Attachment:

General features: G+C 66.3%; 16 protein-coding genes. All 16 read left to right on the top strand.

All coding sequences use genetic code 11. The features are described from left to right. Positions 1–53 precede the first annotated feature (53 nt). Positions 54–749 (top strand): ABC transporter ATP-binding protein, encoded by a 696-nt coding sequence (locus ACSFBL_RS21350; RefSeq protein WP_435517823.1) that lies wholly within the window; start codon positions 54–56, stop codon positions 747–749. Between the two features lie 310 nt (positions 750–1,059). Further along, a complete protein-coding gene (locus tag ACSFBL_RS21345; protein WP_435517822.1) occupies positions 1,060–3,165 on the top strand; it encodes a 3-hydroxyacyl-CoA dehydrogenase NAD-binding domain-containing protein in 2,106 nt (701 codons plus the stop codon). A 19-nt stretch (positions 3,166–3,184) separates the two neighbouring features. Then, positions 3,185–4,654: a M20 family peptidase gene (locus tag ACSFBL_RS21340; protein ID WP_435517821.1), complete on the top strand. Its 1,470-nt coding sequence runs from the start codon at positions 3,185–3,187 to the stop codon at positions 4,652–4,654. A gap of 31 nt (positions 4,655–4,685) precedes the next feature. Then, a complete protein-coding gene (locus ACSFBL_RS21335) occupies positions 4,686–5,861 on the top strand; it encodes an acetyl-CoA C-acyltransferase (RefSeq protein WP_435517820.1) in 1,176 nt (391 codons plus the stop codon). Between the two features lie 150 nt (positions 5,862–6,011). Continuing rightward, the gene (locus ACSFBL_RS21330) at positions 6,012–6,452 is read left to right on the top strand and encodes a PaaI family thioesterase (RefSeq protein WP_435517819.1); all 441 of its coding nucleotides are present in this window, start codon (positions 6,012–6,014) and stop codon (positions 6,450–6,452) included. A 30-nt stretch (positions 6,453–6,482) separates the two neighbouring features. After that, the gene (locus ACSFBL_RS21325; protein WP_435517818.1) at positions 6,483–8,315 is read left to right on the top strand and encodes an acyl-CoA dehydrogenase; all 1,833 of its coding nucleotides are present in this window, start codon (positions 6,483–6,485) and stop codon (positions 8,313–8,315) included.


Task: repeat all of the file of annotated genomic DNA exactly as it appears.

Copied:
General features: G+C 66.3%; 16 protein-coding genes. All 16 read left to right on the top strand.

All coding sequences use genetic code 11. The features are described from left to right. Positions 1–53 precede the first annotated feature (53 nt). Positions 54–749 (top strand): ABC transporter ATP-binding protein, encoded by a 696-nt coding sequence (locus ACSFBL_RS21350; RefSeq protein WP_435517823.1) that lies wholly within the window; start codon positions 54–56, stop codon positions 747–749. Between the two features lie 310 nt (positions 750–1,059). Further along, a complete protein-coding gene (locus tag ACSFBL_RS21345; protein WP_435517822.1) occupies positions 1,060–3,165 on the top strand; it encodes a 3-hydroxyacyl-CoA dehydrogenase NAD-binding domain-containing protein in 2,106 nt (701 codons plus the stop codon). A 19-nt stretch (positions 3,166–3,184) separates the two neighbouring features. Then, positions 3,185–4,654: a M20 family peptidase gene (locus tag ACSFBL_RS21340; protein ID WP_435517821.1), complete on the top strand. Its 1,470-nt coding sequence runs from the start codon at positions 3,185–3,187 to the stop codon at positions 4,652–4,654. A gap of 31 nt (positions 4,655–4,685) precedes the next feature. Then, a complete protein-coding gene (locus ACSFBL_RS21335) occupies positions 4,686–5,861 on the top strand; it encodes an acetyl-CoA C-acyltransferase (RefSeq protein WP_435517820.1) in 1,176 nt (391 codons plus the stop codon). Between the two features lie 150 nt (positions 5,862–6,011). Continuing rightward, the gene (locus ACSFBL_RS21330) at positions 6,012–6,452 is read left to right on the top strand and encodes a PaaI family thioesterase (RefSeq protein WP_435517819.1); all 441 of its coding nucleotides are present in this window, start codon (positions 6,012–6,014) and stop codon (positions 6,450–6,452) included. A 30-nt stretch (positions 6,453–6,482) separates the two neighbouring features. After that, the gene (locus ACSFBL_RS21325; protein WP_435517818.1) at positions 6,483–8,315 is read left to right on the top strand and encodes an acyl-CoA dehydrogenase; all 1,833 of its coding nucleotides are present in this window, start codon (positions 6,483–6,485) and stop codon (positions 8,313–8,315) included.